The underlying difficulty, to my perception, is something like this: we must assimilate some basic functions (walking across a room without falling or crashing into things, getting through the doorway...) to a very subliminal degree, or our minds would be too busy worrying about such stuff ("breath in, breath out") that we couldn't do anything else. However, this tendency seeps over into everything, so that "we" (human animals) try to make everything as automated/subliminal as possible. Ergo, desiring the simplest, most uniform notion of ... every idea. Pity that this is not quite feasible?

Especially young-ish people who've been a bit sheltered (good for them, in many regards! Experiencing hardship may be educational, but it's not a moral virtue!) "wish" that things would not be so messy as they (evidently, especially if one reads books, etc.) are.

There does seem to be a special anti-intellectual trend in the U.S., which is a bit complicated to account for. But, yes, in the U.S. ignorance is less an embarrassment than elsewhere, and this gets many idiotic discussions started...

If you could get your antagonists to be a bit honest, and consider the criterion of "explanation", as in @Johanna's comment, and disavow "number of 'likes' as evidence of correctness", you could have a discussion. The reality is that if those people are inclined to make the sort of objections they did, it's not on grounds that you had exercised shoddy intellectual methods, but that they simply didn't like the conclusions, for irrational reasons, and would find ways to make pseudo-legitimate, pseudo-intellectual objections ... no matter what you said.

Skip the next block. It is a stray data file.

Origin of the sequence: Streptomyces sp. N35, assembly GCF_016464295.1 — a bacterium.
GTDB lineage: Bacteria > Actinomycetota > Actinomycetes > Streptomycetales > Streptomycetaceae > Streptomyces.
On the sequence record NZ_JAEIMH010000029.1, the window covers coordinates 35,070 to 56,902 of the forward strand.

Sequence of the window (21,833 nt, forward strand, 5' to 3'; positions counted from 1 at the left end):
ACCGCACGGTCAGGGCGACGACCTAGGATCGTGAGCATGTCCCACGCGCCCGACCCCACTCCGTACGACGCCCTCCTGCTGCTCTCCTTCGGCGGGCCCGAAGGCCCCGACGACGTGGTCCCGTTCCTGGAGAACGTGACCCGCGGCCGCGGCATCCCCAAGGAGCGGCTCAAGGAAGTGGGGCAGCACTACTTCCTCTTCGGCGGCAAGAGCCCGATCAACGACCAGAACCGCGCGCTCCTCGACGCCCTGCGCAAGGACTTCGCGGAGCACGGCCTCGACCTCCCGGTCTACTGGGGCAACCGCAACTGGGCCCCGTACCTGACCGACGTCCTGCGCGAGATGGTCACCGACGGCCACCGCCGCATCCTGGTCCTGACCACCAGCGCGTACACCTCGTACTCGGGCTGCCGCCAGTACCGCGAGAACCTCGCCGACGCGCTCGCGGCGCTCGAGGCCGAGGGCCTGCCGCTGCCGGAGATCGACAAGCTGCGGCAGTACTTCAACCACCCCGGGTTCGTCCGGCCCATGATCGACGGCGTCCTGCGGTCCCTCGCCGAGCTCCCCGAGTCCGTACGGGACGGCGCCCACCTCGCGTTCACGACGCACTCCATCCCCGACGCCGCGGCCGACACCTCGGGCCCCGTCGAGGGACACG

The rhetorical devices, especially evasions, that people sometimes consciously use (cf. politics), and sometimes instinctively use, are endless...

The real answer is that people who want to believe something-or-other will not be persuaded otherwise by anything at all. So if you can speculate that that's the case, there's no point in having any discussion, either. Too bad.

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A theory is "established" when it makes reliable predictions, has withstood all tests thrown at it, and for those reasons has been accepted as a practical working model of the system in question.

Note that a statement which can not be tested in a statistically valid manner is not science; at best it's philosophy.